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Tuesday, November 11, 2008

Emotional Fallout

Preppie 2 was the first computer game to evoke an emotional response from me. I played it at my cousin Darwin's place, on his Atari 800. The game was a variation of Pac-Man, only instead of eating dots in a maze and avoiding ghosts, you painted the floors of a sorority house and avoided giant frogs.

The game's music, graphics and sense of humour gave it a whimsical, innocent charm that I adored. At the time I thought to myself, "This is what's wonderful about human culture."

That was more than twenty years ago. Today, I'm about halfway through Fallout 3, the much-ballyhooed post-nuclear roleplaying game, the third, as you may have guessed, in a series.

Fallout 3 is a bleak game, played out on the ruined, atomic-scarred landscape of an apocalyptic Washington DC. Ruined junk and debris are scattered across the landscape, and feral dogs and mutated insects hunger for your flesh. People are uniformly impoverished; bottlecaps serve as cash, and old vacuum cleaners, tools and even tin cans are valuable. Everyone is armed, frightened, and pessimistic.

And yet there's a melancholy beauty to be had in this game. The 50s aesthetic, however rusted-out and radiation-soaked, has an irresistable appeal. Rocketship-themed gas stations and Nuka-Cola vending machines dot the landscape. Faded propaganda posters brighten up crumbling walls. Old computer records, books and notes paint a picture of a happier time. Surviving radio broadcasts play popular hits of the 40s and 50s - particularly "I Don't Want to Set the World on Fire," by the Inkspots, an ironic counterpoint to this world's fate.

It's a violent game. In my search for my father, I've had to kill over 60 people so far, and hundreds of mutated monsters (the game keeps track). And even though my victims are pixels, not people, I feel deeply saddened. For in a world like this, every life is precious.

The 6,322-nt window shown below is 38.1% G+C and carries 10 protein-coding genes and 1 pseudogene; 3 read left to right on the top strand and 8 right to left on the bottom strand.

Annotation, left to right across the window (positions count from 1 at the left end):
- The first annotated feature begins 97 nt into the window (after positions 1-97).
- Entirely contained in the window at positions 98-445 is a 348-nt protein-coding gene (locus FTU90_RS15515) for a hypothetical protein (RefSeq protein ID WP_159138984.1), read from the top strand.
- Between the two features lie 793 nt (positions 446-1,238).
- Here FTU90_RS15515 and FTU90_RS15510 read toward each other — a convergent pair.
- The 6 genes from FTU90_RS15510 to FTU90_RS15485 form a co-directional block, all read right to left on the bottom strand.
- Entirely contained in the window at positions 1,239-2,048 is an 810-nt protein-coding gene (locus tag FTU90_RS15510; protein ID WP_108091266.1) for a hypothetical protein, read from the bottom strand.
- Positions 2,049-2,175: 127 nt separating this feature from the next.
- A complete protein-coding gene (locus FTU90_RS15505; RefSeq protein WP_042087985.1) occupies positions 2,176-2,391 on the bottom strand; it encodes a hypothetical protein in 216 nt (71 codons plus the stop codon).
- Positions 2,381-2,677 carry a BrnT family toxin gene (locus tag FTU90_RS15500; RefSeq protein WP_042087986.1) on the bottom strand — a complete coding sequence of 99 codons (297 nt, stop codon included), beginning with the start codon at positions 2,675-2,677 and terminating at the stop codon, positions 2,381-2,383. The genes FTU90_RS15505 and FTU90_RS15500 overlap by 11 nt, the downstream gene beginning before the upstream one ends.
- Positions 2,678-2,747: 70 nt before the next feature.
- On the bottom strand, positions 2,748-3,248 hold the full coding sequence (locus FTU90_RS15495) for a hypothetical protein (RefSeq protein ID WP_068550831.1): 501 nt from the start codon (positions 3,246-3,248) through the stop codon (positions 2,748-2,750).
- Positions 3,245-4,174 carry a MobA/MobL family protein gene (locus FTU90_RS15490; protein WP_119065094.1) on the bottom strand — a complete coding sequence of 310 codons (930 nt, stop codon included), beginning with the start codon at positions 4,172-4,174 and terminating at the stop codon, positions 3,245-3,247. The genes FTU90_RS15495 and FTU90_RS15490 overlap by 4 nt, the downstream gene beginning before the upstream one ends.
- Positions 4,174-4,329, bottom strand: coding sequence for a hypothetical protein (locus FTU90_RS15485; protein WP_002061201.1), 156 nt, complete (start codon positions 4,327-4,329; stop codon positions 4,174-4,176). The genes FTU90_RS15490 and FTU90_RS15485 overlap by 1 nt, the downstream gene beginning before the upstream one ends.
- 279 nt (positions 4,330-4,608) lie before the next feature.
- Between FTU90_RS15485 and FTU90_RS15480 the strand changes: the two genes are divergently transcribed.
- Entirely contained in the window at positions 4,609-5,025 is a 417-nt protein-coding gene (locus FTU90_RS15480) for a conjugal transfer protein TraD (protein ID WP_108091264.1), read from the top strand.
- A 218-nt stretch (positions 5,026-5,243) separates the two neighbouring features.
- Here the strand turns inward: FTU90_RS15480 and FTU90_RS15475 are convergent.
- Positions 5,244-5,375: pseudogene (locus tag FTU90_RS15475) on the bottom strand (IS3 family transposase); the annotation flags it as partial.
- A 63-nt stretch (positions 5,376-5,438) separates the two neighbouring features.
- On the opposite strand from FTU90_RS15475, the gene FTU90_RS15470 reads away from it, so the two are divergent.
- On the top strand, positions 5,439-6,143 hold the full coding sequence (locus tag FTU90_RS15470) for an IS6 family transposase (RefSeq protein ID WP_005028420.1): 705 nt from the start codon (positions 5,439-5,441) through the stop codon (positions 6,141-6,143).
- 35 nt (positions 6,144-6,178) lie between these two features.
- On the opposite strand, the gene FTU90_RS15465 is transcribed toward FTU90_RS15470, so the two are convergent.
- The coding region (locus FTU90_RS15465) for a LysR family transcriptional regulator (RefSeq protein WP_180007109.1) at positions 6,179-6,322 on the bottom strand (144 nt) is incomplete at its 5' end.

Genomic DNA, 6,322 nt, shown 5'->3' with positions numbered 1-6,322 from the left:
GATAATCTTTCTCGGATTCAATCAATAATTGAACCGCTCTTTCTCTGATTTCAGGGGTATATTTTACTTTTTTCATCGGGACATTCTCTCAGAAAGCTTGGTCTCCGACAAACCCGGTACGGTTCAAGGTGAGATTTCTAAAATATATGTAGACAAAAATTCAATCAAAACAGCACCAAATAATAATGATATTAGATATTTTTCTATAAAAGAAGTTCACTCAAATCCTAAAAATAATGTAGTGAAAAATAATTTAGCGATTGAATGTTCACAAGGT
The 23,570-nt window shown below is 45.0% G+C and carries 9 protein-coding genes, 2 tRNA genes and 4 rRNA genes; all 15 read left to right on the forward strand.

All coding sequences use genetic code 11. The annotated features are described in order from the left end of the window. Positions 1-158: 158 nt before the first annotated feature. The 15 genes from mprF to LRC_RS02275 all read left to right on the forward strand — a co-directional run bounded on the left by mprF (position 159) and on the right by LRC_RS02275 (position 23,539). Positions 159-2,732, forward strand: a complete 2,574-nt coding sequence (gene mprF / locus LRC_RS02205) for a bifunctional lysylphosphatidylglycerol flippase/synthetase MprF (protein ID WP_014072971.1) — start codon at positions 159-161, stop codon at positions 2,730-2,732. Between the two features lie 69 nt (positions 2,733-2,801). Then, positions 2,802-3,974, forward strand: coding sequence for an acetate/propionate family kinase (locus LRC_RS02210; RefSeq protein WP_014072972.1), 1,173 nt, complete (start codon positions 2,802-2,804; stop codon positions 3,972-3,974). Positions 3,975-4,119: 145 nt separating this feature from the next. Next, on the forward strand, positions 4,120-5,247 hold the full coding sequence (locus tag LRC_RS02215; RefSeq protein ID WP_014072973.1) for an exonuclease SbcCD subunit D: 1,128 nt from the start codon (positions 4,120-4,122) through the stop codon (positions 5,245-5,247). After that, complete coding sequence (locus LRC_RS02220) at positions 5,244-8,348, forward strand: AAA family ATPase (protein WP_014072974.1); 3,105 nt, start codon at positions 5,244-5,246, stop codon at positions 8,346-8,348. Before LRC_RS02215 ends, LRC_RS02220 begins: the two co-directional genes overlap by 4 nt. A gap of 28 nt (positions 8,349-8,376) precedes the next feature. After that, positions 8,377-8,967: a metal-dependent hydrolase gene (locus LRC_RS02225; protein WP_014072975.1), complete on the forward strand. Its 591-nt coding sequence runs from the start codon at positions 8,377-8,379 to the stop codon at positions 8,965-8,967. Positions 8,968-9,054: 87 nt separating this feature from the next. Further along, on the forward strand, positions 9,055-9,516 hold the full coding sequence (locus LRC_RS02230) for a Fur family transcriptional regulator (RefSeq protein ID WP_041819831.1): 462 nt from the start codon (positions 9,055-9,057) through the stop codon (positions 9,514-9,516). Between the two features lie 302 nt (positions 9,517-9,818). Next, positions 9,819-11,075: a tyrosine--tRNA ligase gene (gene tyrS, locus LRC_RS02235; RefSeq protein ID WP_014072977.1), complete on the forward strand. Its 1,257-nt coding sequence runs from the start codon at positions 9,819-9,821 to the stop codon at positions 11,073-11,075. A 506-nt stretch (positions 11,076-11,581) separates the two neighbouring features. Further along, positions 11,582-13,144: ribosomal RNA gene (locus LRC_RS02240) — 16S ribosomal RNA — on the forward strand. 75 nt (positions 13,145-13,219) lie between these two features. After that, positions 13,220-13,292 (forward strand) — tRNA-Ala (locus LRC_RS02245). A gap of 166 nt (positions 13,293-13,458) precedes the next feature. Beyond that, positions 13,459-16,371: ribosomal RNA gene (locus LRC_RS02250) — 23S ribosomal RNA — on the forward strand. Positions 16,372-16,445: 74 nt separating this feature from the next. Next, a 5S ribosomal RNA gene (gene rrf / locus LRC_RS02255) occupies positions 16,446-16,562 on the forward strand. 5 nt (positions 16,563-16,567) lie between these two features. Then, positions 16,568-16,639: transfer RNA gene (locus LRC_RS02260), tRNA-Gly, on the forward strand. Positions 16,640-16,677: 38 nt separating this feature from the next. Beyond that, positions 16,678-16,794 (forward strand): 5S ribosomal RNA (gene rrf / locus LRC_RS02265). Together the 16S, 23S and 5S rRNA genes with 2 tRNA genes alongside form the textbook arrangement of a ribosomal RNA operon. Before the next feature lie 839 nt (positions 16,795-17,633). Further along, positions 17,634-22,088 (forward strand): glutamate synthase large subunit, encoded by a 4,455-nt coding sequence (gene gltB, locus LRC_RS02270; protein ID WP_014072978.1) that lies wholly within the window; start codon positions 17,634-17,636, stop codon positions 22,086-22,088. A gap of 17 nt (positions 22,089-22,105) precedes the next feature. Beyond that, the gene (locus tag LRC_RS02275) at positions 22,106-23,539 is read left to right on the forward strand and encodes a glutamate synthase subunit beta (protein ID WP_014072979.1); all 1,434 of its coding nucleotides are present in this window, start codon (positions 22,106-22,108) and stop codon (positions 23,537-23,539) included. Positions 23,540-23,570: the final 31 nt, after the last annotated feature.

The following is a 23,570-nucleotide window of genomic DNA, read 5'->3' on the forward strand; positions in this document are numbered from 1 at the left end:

More than anything else, Fallout 3 reminds me exactly how much we have to lose. The Washington of our world is home to incredible architecture, priceless archives, great works of art - and of course, millions of human beings. Now multiply that by all the thousands of cities across the globe, each with equal value.

I grew up living with the fear that a nuclear holocaust would destroy all that. In the 1990s, that fear faded away. We seem to be facing a more gradual catastrophe these days.

But Fallout 3 reminds me that all manner of self-inflicted horrors could yet be unleashed on humanity. I hope we're wise enough to play out our violent impulses in the virtual world, rather than the real one. The world of Fallout is a fun place to visit - and every second I play, it shows me how lucky I am to live in a world still brimming with life.


ZeeBride said...

I think we are more likely to face an enviromental disaster nowadays than a nuclear holocaust. Not saying the nuclear one can't happen, just that the enviromental one is a guarantee in the current situation.

And I find a lot of irony in you being sad at killing virtual characters, yet continuing to play the game and kill more.

Anonymous said...